Vertebral compression fractures affect 12-20% of adults over the age of 50, making them one of the most common spinal fractures. At his practice in Mesa and Gilbert, Arizona, Kirk Minkus, MD, treats vertebral compressions fractures with a minimally invasive procedure called kyphoplasty. As an expert in interventional radiology, Dr. Minkus has extensive experience performing kyphoplasties, which restore normal spinal strength and mobility. You can’t undergo kyphoplasty if the bone heals, so don’t wait to schedule an appointment. Call or use the online booking feature today.
The vertebrae in your spine can suffer several types of fractures but there are two primary causes.
You may fracture one or more vertebrae due to high-energy trauma such as a fall or car accident. Your vertebra may also collapse without significant trauma because it’s too weak. This type of fracture is called a vertebral compression fracture.
Though a tumor or trauma could cause a vertebral compression fracture, most are the result of osteoporosis. Throughout your lifetime, your body continuously eliminates old or damaged bone and replaces it with new, healthy bone, a process called remodeling.
As long as remodeling stays in balance, your bones remain strong. But when old bone is discarded faster than it’s replaced, the bone loses mass and becomes weak and brittle. That’s when you have osteoporosis.
Osteoporosis makes the vertebra so weak that it can collapse during everyday activities. Coughing or bending over to pick up something can put enough stress on the vertebra to cause a compression fracture.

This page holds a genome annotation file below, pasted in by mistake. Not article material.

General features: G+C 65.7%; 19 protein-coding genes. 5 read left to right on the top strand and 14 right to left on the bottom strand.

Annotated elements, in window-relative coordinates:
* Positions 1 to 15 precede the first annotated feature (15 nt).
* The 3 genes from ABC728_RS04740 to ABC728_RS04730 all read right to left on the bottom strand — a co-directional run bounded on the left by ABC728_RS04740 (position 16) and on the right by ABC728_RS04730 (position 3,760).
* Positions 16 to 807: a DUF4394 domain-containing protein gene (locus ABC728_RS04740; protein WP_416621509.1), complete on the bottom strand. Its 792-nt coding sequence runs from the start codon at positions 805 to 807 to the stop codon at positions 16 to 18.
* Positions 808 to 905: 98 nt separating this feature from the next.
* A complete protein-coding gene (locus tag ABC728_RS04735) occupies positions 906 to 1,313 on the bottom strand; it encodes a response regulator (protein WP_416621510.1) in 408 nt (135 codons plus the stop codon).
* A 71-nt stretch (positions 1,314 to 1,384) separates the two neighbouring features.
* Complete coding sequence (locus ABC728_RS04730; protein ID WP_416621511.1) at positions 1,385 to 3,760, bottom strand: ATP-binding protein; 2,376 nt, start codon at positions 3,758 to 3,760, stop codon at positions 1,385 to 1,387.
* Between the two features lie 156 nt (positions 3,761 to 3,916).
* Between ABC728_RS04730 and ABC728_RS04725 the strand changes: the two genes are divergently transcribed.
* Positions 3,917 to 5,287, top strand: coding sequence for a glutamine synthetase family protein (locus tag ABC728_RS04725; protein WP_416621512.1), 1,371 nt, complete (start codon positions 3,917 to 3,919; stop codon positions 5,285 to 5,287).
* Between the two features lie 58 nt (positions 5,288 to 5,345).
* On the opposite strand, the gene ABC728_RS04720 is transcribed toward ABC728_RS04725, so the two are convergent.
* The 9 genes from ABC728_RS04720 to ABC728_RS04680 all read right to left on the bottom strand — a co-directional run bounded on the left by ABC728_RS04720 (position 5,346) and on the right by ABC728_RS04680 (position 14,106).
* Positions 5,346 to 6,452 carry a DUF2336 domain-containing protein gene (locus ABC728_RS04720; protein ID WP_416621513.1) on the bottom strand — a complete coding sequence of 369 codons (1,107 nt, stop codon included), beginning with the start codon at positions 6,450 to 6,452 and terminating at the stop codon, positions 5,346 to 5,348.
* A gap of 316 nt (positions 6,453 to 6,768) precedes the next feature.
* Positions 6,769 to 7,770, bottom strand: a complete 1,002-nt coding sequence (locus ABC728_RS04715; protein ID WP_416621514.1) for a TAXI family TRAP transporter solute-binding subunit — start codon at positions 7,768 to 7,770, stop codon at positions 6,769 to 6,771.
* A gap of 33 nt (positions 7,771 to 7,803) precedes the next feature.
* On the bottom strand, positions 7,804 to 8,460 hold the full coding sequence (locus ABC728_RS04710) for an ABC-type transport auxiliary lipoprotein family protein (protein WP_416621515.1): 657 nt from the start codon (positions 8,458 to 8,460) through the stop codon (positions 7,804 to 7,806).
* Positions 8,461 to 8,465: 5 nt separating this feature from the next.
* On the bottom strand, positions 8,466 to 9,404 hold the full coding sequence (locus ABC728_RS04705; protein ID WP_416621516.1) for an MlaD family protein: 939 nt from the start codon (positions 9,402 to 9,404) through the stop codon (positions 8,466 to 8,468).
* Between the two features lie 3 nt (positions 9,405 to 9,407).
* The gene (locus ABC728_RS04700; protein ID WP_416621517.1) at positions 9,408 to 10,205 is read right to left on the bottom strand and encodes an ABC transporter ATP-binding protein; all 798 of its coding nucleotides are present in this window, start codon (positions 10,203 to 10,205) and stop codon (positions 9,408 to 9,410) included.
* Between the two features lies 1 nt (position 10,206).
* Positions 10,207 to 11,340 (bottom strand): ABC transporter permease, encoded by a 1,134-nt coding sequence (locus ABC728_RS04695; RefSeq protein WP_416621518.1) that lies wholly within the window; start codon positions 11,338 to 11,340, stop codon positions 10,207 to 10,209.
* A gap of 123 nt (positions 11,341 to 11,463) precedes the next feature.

Most patients experience pain at the time the vertebra collapses. The pain usually feels better when you lie down and worse when you’re active.
Over time, your upper back may develop a rounded appearance, a condition called kyphosis. During a compression fracture, the front of the vertebra collapses but the back stays intact.
When several adjacent vertebrae all suffer compression fractures, the wedge-shaped bones create a rounded shape.
Dr. Minkus performs a minimally invasive procedure called kyphoplasty to repair compression fractures. During kyphoplasty, he uses real-time imaging to view the spine and guide a hollow needle into the damaged vertebra.
Once the needle is in place, Dr. Minkus inserts a balloon into the vertebra and inflates the balloon to restore the bone’s natural height and shape. Then he removes the balloon and fills the space with bone cement.
The cement maintains the vertebra’s shape and allows the fracture to heal completely. As a result, your pain is relieved and you regain normal spine strength and movement.
Don’t wait to schedule an appointment. If the bone heals, you can’t have kyphoplasty. At the first sign of back pain, call Kirk Minkus, MD, or use the online booking system.